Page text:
Dallas had to make big plays to stay out front in the second half. With Lofton, Jefferson and Tight End Paul Coffman, 1983 Pro Bowlers all, the Packers had a multiple-warhead system. The key for the Cowboys, besides the extra defenders, was making sure Dickey couldn't take his own sweet time while deciding which was the right button to push.
At the start of the second half, to avoid the dime, Dickey threw on first down four straight times and the Pack reached the Dallas 10. The dime never had a chance to enter the game, because the Cowboys stay in a 4-3-4 defense on first down. But the Pack had to be satisfied with a 30-yard field goal by the venerable Jan Stenerud. On their next possession, the Packers again threw on first down. This time Jefferson and Dickey failed to mesh on an end-zone throw that would have closed the gap to 20-17 with seven minutes left in the third quarter. From the Dallas 15, Jefferson broke outside and was open. Dickey threw inside again and the ball fell incomplete. The Pack settled for another field goal, of 33 yards.
On Green Bay's next possession Lofton caught a 50-yard post on Thurman, faking him into a knot. But on the following play Running Back Eddie Lee Ivery fumbled and Mike Hegman recovered. Lofton was having himself a day. He pulled the Packers back into contention in the fourth quarter with a play he should patent, the split end reverse. "We had just talked about it in the huddle, how they'd have to use something like that on us," Thurman said. Forewarned was disarmed. Dickey handed to Ivery, who handed to Lofton going right. Dickey roll-blocked Hegman; Lofton turned the corner, cut back across the field and even cameras could barely catch him as he went 71 yards for a touchdown.
The Cowboys, however, trumped each Packer ace. Earlier, after Stenerud's second field goal had made it 20-13, rookie Rod Hill had returned the ensuing kick-off 89 yards to set up a 24-yard Rafael Septien field goal. Now, after Lofton's run he blocked Stenerud's extra point.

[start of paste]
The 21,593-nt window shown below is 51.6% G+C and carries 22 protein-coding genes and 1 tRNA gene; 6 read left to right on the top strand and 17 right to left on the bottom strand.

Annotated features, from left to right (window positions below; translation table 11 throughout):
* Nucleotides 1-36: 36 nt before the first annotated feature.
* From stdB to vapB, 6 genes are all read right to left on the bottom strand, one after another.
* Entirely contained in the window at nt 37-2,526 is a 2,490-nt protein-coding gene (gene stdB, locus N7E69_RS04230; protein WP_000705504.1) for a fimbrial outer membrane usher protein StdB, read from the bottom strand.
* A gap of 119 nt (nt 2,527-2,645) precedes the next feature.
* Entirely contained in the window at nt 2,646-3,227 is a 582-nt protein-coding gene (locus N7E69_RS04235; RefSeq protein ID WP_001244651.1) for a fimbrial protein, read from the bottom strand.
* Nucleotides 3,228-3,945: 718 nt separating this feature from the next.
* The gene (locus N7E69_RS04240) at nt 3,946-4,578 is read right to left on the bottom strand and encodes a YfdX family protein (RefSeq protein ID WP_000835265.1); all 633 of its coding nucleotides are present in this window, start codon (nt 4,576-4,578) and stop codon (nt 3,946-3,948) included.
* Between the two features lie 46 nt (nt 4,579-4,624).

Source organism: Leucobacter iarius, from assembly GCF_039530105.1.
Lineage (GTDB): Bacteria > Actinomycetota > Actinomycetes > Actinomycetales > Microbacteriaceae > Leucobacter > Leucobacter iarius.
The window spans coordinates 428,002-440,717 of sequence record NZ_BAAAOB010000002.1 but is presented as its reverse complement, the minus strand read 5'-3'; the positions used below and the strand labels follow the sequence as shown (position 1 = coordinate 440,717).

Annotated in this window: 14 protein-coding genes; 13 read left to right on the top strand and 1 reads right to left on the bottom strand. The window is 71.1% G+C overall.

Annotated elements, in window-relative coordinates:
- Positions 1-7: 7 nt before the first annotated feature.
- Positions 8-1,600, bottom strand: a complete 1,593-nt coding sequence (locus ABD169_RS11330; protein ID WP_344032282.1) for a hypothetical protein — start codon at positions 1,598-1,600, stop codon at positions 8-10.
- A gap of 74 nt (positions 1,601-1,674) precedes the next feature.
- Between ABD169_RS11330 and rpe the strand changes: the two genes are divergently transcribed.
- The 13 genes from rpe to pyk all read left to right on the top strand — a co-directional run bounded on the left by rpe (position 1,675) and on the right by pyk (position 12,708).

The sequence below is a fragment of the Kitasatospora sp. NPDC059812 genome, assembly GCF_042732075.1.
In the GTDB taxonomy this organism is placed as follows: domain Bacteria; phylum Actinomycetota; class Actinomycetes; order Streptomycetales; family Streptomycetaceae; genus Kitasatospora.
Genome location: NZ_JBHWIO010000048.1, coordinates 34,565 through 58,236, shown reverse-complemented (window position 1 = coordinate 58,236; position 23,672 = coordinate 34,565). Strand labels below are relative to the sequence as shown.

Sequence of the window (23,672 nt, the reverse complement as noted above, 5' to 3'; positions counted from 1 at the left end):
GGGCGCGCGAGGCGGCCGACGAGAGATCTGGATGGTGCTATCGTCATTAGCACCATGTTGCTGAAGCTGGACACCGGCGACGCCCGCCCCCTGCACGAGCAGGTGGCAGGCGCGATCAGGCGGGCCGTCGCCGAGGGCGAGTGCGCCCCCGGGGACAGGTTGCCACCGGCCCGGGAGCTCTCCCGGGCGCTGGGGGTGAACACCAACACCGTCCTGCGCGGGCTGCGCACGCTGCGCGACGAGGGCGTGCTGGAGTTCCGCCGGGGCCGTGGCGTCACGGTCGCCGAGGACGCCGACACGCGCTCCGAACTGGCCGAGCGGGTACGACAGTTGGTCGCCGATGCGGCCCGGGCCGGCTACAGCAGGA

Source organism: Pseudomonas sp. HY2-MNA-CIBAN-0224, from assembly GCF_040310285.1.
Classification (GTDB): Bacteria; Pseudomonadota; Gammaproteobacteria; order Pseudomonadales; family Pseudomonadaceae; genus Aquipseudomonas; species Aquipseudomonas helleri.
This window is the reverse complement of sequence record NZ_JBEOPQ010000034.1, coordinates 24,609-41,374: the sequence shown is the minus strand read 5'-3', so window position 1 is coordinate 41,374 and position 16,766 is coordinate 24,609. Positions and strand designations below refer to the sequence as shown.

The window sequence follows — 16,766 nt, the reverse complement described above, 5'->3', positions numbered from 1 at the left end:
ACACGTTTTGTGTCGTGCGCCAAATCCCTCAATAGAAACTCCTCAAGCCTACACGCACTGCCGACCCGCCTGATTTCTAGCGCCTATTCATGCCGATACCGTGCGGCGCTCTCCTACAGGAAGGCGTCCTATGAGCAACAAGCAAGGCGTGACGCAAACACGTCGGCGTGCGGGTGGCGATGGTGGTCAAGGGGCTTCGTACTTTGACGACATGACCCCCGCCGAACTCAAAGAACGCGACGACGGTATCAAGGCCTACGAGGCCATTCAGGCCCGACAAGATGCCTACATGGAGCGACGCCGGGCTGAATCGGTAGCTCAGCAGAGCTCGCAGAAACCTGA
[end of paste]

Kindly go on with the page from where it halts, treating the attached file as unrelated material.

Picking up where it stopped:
Dallas immediately went 80 yards in eight plays, including five Danny White (23 of 36, 225 yards on the day) completions, the last for seven yards and a touchdown to Tight End Doug Cosbie.
After Cosbie's TD made the score 30-19, the Packers were forced to punt and White began to look for more from his own 15. He threw outside to Newsome, but the ball was wide and glanced off Newsome's right hand into the eager mitts of Cornerback Mark Lee, who returned it 22 yards—30-26, Dallas.
"We were excited after that," said Jefferson. "Then Dallas comes back with a play that's been in our playbook all year." The Packers had earlier tried to free Tight End Gary Lewis to throw a pass off a lateral, but Safety Dextor Clinkscale closed quickly on Lewis, who had to tuck the ball away and take a sack. Now, White threw a lateral to Wide Receiver Drew Pearson near the sideline and Pearson lofted the ball 49 yards to Tony (Thrill) Hill at the Packer one. Robert Newhouse scored on the next play.
All that remained was the excitement of watching the Pack sweep downfield once more, only to have Thurman make his third interception, in the middle of the end zone with 1:04 left. On this occasion, Dickey threw where he hoped Jefferson would be, while Jefferson was busy finding an open space amid all that loose change.
"The Washington fans wanted us and we are happy to oblige," said Landry. "I'm not worried a bit about Washington," said Pearson. Note that neither one of them has to play man-to-man defense. Somewhere, Brandt is moaning, "It's just impossible to be a defensive back these days. It's cowboys and Indians." Dennis Thurman isn't laughing.
Newhouse got to Green Bay's two-yard line on this drive that produced Dallas' first TD.
The first of Thurman's three interceptions—and his 39-yard return—put Dallas up 20-7.
Thrill lived up to his nickname by catching this...
...49-yarder hurled (sort of) by Pearson.